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Smith v. Bishop

United States District Court, D. Maryland

September 25, 2014

ALEX F. SMITH, #314-009, Petitioner,
v.
FRANK B. BISHOP, Respondent.

MEMORANDUM OPINION

ROGER W. TITUS, District Judge.

Respondent moves to dismiss Alex F. Smith's Petition for a writ of habeas corpus as time-barred pursuant to 28 U.S.C. § 2244(d). ECF No. 8. Smith has not responded to the time-bar issue, [1] arguing instead that the merits of his case require a hearing. ECF No. 14. After reviewing these papers and the Petition, the court finds no need for an evidentiary hearing. See Rule 8(a), Rules Governing Section 2254 Cases in the United States District Courts ; see also 28 U.S.C. § 2254(e)(2). For reasons set forth herein, the Court shall dismiss the Petition with prejudice as time-barred.

Background

Smith was charged in the Circuit Court for Montgomery County in July of 2002 with the first-degree murder of Lucille Chenault (his wife's aunt) and the first-degree assault of Gayle Smith (his wife). ECF Nos. 8-1, 8-2. In January of 2003, a jury convicted Smith of the first-degree murder of Chenault and attempted first-degree murder and first-degree assault of Gayle Smith. Id.

On January 29, 2003, Petitioner filed a motion for new trial, alleging that the verdict was against the weight of the evidence. ECF No. 8-2. At the March 26, 2003 hearing on the motion, Smith raised a separate allegation that the State failed to disclose that Gayle Smith had expressed doubts about her identification of him as her assailant. Id. at 1-6. On April 7, 2003, the circuit court denied Smith's motion for new trial. Id. On May 23, 2003, Smith was sentenced to life imprisonment for first-degree murder plus a consecutive eighteen years of incarceration for attempted first-degree murder.[2] Id.

On appeal, Smith argued only that the Circuit Court erred in denying his motion for new trial, which was based on Gayle Smith's disclosure that prior to trial she had expressed uncertainty to the State concerning her identification of her husband as her assailant. ECF No. 8-2, p. 2. Smith's judgment of conviction was affirmed by the Court of Special Appeals of Maryland in an unreported opinion filed on August 20, 2004. Id. The Court of Appeals of Maryland denied Smith's request for further review on December 10, 2004. Smith v. State, 384 Md. 159 (2004). Smith's judgment of conviction became final for direct appeal purposes on March 10, 2005, when the time for seeking review in the Supreme Court expired. See Sup.Ct. Rule 13.1 (requiring petition for writ of certiorari to be filed within 90 days of date of judgment from which review is sought).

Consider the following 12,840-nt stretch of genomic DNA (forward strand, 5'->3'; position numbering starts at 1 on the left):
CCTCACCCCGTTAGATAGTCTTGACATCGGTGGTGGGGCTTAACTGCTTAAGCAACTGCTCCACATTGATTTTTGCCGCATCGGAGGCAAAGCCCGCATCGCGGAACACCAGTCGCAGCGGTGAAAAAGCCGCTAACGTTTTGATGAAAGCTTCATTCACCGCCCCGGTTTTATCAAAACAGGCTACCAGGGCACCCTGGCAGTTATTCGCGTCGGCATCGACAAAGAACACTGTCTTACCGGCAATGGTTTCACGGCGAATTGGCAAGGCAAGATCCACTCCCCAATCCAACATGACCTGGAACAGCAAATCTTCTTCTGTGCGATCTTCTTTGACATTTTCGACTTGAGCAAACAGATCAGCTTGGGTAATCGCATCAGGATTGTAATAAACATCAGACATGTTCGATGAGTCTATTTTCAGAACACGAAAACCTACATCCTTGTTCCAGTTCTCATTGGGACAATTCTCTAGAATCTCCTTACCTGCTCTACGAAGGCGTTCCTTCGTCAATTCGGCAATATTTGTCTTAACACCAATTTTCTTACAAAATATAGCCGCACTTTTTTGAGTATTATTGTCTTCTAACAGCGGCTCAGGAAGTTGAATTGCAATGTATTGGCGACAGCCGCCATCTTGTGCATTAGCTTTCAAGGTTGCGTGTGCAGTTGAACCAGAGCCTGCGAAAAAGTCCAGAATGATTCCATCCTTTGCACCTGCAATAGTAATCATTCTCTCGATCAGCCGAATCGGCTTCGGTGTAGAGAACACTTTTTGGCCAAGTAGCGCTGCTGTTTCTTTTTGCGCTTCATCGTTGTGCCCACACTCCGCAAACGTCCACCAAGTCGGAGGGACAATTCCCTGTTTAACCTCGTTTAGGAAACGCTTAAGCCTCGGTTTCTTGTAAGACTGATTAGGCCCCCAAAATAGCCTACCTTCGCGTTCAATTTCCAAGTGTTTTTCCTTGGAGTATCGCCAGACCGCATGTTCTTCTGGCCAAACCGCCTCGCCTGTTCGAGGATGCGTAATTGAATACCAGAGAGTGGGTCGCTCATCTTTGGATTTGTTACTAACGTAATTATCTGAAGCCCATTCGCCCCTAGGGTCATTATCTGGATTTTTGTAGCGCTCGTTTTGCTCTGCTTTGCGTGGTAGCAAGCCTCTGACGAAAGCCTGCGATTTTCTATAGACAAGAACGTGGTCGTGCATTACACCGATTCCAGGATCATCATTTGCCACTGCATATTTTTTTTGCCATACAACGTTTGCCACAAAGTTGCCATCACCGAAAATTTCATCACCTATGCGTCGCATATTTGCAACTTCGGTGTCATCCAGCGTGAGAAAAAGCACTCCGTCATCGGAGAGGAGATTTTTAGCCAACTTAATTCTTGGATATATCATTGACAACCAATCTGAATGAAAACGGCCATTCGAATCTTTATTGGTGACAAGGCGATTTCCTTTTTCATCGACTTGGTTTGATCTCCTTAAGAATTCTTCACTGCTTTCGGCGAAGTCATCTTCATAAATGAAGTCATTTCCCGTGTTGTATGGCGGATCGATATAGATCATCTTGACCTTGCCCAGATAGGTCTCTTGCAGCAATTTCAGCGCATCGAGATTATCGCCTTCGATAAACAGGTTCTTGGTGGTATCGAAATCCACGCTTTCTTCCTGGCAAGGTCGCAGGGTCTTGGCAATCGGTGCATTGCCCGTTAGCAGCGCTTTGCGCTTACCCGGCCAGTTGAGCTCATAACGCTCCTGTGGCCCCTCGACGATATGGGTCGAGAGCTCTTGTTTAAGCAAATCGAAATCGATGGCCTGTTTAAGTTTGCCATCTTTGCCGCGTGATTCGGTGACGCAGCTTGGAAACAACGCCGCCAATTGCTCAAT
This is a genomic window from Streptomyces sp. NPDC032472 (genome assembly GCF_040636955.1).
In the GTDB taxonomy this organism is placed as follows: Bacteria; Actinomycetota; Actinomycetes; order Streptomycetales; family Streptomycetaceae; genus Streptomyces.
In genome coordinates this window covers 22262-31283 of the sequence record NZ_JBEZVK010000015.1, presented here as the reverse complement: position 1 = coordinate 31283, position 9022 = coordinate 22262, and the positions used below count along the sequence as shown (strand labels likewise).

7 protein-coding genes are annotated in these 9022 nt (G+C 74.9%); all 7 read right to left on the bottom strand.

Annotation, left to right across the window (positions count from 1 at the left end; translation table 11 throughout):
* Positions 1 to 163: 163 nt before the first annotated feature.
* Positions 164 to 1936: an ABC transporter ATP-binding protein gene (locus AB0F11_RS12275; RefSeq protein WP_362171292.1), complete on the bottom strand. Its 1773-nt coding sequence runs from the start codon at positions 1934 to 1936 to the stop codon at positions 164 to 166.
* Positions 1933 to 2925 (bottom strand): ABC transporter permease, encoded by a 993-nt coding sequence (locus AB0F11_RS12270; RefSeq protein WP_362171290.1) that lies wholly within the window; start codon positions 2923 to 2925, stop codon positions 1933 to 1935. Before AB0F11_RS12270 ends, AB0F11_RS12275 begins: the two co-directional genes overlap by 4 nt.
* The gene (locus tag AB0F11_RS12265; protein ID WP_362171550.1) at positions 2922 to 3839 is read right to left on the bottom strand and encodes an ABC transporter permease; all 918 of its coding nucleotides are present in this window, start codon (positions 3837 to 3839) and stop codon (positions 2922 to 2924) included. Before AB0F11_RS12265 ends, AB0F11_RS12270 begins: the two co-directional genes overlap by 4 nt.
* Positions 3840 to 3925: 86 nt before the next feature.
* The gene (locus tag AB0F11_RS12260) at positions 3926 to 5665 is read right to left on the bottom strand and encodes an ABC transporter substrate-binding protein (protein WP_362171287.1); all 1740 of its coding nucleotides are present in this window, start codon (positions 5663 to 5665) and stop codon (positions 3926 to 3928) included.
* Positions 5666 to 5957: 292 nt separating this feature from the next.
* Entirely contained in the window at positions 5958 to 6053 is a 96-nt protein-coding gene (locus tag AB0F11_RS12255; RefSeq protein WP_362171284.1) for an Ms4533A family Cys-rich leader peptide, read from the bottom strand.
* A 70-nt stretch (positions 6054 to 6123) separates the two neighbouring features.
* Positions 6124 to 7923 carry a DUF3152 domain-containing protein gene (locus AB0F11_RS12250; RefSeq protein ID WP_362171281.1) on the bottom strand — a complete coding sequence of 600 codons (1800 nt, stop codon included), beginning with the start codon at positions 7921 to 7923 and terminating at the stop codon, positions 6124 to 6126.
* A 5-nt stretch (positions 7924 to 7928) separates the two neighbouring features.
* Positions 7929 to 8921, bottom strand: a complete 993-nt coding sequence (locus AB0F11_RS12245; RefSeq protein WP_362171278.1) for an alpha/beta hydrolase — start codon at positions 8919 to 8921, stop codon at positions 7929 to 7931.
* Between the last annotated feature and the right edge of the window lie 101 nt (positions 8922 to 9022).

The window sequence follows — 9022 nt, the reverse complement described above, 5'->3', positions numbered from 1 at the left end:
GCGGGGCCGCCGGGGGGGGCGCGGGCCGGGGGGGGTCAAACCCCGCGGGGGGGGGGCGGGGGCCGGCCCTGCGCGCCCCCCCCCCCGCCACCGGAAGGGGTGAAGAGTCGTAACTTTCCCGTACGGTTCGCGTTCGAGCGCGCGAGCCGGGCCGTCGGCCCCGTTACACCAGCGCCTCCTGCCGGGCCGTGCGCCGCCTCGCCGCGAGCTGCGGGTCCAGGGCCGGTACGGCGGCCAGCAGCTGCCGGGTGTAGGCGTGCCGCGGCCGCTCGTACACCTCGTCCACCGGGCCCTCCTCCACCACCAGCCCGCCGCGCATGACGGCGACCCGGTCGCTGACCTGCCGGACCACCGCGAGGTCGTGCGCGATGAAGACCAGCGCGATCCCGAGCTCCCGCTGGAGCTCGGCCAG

On April 7, 2011, Smith filed a petition seeking post-conviction relief in the Circuit Court for Montgomery County. The petition, as amended, reiterated Smith's claim that the State failed to disclose that his wife had doubts about her identification of him as the assailant, citing Brady v. Maryland, 373 U.S. 83 (1963). Smith also claimed due process violations; that trial counsel was ineffective; and that he was actually innocent. ECF No. 8-1; see also ECF Nos. 8-3, 8-4, 8-5. Following a hearing, the Circuit Court denied post-conviction relief on December 20, 2012. ECF No. 8-5. Leave to appeal that adverse ruling was denied by the Court of Special Appeals in an unreported opinion filed on October 31, 2013.[3] ECF No. 8-6. Once Smith completed state post-conviction review, he promptly filed the instant federal action, dated December 12, 2013. ECF No. 1, p. 13.

Discussion